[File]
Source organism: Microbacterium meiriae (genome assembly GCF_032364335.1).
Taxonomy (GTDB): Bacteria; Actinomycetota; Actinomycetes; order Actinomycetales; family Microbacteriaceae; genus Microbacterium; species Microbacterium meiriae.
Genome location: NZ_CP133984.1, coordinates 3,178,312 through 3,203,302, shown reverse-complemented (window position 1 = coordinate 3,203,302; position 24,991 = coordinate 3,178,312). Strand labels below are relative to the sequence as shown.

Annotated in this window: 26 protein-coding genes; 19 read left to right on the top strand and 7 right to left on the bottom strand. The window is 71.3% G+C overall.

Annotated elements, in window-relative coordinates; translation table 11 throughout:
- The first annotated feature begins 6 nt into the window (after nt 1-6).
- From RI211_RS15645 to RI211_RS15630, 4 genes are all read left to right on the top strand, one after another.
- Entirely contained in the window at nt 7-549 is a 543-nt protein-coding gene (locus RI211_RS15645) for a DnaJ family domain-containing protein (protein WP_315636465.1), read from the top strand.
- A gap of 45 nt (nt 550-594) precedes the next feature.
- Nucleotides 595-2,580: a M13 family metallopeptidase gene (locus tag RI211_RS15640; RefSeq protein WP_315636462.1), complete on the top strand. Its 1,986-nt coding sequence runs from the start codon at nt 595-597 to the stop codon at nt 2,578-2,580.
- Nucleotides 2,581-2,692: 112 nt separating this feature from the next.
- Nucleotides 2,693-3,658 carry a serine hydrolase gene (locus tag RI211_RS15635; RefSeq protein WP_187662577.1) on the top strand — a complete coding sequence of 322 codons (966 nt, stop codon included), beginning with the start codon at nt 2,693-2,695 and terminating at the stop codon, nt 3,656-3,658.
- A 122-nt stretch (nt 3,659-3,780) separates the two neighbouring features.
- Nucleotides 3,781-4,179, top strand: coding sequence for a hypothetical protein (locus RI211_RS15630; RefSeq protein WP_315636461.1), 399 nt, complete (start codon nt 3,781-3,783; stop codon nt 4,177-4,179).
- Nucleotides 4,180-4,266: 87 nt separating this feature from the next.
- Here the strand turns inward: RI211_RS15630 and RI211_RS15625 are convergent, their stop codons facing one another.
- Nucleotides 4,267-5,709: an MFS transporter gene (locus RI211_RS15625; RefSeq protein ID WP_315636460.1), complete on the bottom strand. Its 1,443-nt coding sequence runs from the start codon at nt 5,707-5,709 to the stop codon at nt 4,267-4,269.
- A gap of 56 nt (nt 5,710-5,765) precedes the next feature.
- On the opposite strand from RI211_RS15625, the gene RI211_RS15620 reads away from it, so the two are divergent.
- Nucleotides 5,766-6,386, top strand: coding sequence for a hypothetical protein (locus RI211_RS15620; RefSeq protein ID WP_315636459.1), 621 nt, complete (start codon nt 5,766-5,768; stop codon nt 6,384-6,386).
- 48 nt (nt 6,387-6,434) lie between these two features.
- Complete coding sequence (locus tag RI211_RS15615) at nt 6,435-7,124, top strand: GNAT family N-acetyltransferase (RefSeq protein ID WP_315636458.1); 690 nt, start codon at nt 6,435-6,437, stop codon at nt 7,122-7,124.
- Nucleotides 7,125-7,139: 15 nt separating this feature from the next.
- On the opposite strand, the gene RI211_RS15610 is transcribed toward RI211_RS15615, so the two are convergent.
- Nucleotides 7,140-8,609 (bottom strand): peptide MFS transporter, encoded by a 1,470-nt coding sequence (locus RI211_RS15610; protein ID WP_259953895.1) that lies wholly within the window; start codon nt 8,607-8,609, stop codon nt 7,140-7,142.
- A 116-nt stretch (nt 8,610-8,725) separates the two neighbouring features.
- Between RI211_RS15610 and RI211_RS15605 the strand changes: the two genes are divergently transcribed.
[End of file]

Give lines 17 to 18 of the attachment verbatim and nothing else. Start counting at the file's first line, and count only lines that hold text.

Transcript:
- Nucleotides 4,267-5,709: an MFS transporter gene (locus RI211_RS15625; RefSeq protein ID WP_315636460.1), complete on the bottom strand. Its 1,443-nt coding sequence runs from the start codon at nt 5,707-5,709 to the stop codon at nt 4,267-4,269.
- A gap of 56 nt (nt 5,710-5,765) precedes the next feature.